The Realignment of American Foreign Policy Politics

A fairly significant realignment in American politics seems to be in play over foreign policy. The twentieth century saw two big shifts: the Second World War ended the Republican Party’s opposition to increased defense spending and foreign intervention. The Vietnam War recreated that worldview within the Democratic Party. During the years between these two wars, a strong national security consensus supported an aggressive American foreign policy.

Of all the areas of public policy, views on foreign policy are the easiest to change, because they tend to be nonideological. I’ve explained this before in my 2019 series on political philosophy, that foreign relations lack inherent ideological content.

But we certainly see periods of partisan correlation. We may be entering into a new period that looks more like the early 20th century when Republicans were the anti-war party.

The war in Ukraine has certainly made hawks of most Democrats. How many former Code Pink activists would support the Biden administration establishing a no-fly zone over Kyiv?

Let’s flip that question. How many former national security conservatives would oppose the same policy choice?

We’ve seen two indicators of the realignment this month. First, the Ohio Republican Party nominated J.D. Vance for the U.S. Senate. This former marine offers a more coherent anti-war philosophy than Bernie Sanders does.

Second, eleven Republican senators voted against the Biden administration’s request for $60 billion in military aid for Ukraine. A decade ago, it would be hard to find a single Republican that would have thought twice over voting for ten times that much funding for Iraq or Afghanistan.

Eleven senators constitute a minority of the Republican senate caucus. But is this a minority that is more in tune with Republican primary voters? If the answer is yes, then this may be a lasting realignment.

If being a movement conservative now entails jumping onboard a new peace movement, then the equivalent of the Vietnam Day Committee at the Berkeley campus in 1965 was an anti-war huddle in Senator Rand Paul’s office earlier this month, hours before the House originated the Ukraine aid appropriation. This powwow included two libertarian organizations: the Koch political network and the Cato Institute. Nothing would be new about that assembly of philosophically coherent advocates of limited government. But they were joined by American Moment and writers for the magazine The American Conservative. Together they discussed messaging and strategy on a vote they expected to lose as a chance to strategize about the new politics of U.S. foreign policy more generally. These new doves seek to pull America back from deeper military commitments across the globe. As the Biden administration escalates U.S. involvement in Somalia, this new GOP coalition anticipates fighting that too.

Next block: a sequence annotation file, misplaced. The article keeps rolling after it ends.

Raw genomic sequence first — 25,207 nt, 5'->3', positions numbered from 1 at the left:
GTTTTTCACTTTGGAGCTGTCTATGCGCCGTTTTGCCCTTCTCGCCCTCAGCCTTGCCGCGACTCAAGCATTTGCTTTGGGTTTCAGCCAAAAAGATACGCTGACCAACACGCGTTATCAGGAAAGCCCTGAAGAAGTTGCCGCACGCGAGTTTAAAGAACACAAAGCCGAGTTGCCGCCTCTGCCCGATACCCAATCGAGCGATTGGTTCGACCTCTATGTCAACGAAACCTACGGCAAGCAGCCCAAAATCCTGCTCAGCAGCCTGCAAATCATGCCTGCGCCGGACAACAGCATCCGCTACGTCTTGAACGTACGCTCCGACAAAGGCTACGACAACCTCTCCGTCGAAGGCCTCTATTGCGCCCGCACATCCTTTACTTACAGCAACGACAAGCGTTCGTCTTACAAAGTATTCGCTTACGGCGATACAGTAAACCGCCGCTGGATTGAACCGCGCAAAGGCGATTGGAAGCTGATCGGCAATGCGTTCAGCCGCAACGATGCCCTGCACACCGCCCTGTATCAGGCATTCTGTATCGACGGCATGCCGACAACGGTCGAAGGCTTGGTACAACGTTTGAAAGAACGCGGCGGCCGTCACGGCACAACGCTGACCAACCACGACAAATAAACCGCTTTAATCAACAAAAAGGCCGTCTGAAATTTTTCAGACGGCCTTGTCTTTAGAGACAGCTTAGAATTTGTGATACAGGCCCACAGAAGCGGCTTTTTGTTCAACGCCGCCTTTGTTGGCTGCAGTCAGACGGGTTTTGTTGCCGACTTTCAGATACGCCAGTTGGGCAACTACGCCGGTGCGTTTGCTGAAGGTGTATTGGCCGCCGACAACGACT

Another sign of the times is the Heritage Foundation. This stalwart conservative think-tank has long been a defender of all three legs of the old Reagan coalition’s three-legged stool: national security conservatism, religious conservatism, and free-market economics. Under its new President Kevin Roberts, who took over late last year, Heritage is ditching the national security leg of that old school stool.

Another indication of a new partisan divide on foreign policy would be any signs that Democrats will continue to hug American global hegemony. Seeing Nancy Pelosi fly to Ukraine for a photo op as fast as John McCain would fly to Iraq for the same is probably worth noting. This could be permanent if the two parties continue to show a divide on expertise. If the Democratic party is as quick to align itself with the establishment’s understanding of how the world works as the Republicans have shown a knee-jerk rejection of expertise, the opinions of America’s military, intelligence, and diplomatic professionals will be increasingly embraced by Democrats and questioned by Republicans.

Will this alignment change U.S. foreign policy? That seems less likely. There was a reason that, as senators, Hillary Clinton, John Kerry, and Joe Biden all voted for the Iraq War and Donald Trump didn’t withdraw from NATO. The prevailing expertise tends to attract bipartisan support and mere lip service opposition. The left calls it the “blob.” The right calls it the “deep state”. Party positions may change, but established policy habits tend to linger regardless of which way the political winds blow.

Eric Shierman lives in Salem and is the author of We were winning when I was there